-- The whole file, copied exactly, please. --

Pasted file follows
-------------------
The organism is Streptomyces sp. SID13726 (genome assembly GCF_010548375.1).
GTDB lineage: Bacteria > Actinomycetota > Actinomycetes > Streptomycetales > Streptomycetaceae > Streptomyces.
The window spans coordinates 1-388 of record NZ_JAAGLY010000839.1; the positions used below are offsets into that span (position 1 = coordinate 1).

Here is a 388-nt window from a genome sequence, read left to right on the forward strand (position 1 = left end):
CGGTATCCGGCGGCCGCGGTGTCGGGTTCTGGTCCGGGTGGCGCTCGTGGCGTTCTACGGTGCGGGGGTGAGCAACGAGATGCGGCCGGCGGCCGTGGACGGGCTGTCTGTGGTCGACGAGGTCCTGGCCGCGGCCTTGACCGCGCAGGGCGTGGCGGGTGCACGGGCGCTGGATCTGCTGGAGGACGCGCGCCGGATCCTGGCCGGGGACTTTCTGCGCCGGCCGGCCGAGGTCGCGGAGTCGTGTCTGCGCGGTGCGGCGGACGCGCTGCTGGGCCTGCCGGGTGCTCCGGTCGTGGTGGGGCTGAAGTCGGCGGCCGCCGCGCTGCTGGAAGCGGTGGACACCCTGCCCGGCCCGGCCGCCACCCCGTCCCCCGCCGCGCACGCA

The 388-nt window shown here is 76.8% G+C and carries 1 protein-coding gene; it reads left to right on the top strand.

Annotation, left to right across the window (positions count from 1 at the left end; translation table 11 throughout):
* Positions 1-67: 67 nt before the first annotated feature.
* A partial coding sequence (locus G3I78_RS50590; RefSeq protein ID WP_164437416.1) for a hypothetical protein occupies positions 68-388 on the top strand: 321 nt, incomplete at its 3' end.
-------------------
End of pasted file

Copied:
The organism is Streptomyces sp. SID13726 (genome assembly GCF_010548375.1).
GTDB lineage: Bacteria > Actinomycetota > Actinomycetes > Streptomycetales > Streptomycetaceae > Streptomyces.
The window spans coordinates 1-388 of record NZ_JAAGLY010000839.1; the positions used below are offsets into that span (position 1 = coordinate 1).

Here is a 388-nt window from a genome sequence, read left to right on the forward strand (position 1 = left end):
CGGTATCCGGCGGCCGCGGTGTCGGGTTCTGGTCCGGGTGGCGCTCGTGGCGTTCTACGGTGCGGGGGTGAGCAACGAGATGCGGCCGGCGGCCGTGGACGGGCTGTCTGTGGTCGACGAGGTCCTGGCCGCGGCCTTGACCGCGCAGGGCGTGGCGGGTGCACGGGCGCTGGATCTGCTGGAGGACGCGCGCCGGATCCTGGCCGGGGACTTTCTGCGCCGGCCGGCCGAGGTCGCGGAGTCGTGTCTGCGCGGTGCGGCGGACGCGCTGCTGGGCCTGCCGGGTGCTCCGGTCGTGGTGGGGCTGAAGTCGGCGGCCGCCGCGCTGCTGGAAGCGGTGGACACCCTGCCCGGCCCGGCCGCCACCCCGTCCCCCGCCGCGCACGCA

The 388-nt window shown here is 76.8% G+C and carries 1 protein-coding gene; it reads left to right on the top strand.

Annotation, left to right across the window (positions count from 1 at the left end; translation table 11 throughout):
* Positions 1-67: 67 nt before the first annotated feature.
* A partial coding sequence (locus G3I78_RS50590; RefSeq protein ID WP_164437416.1) for a hypothetical protein occupies positions 68-388 on the top strand: 321 nt, incomplete at its 3' end.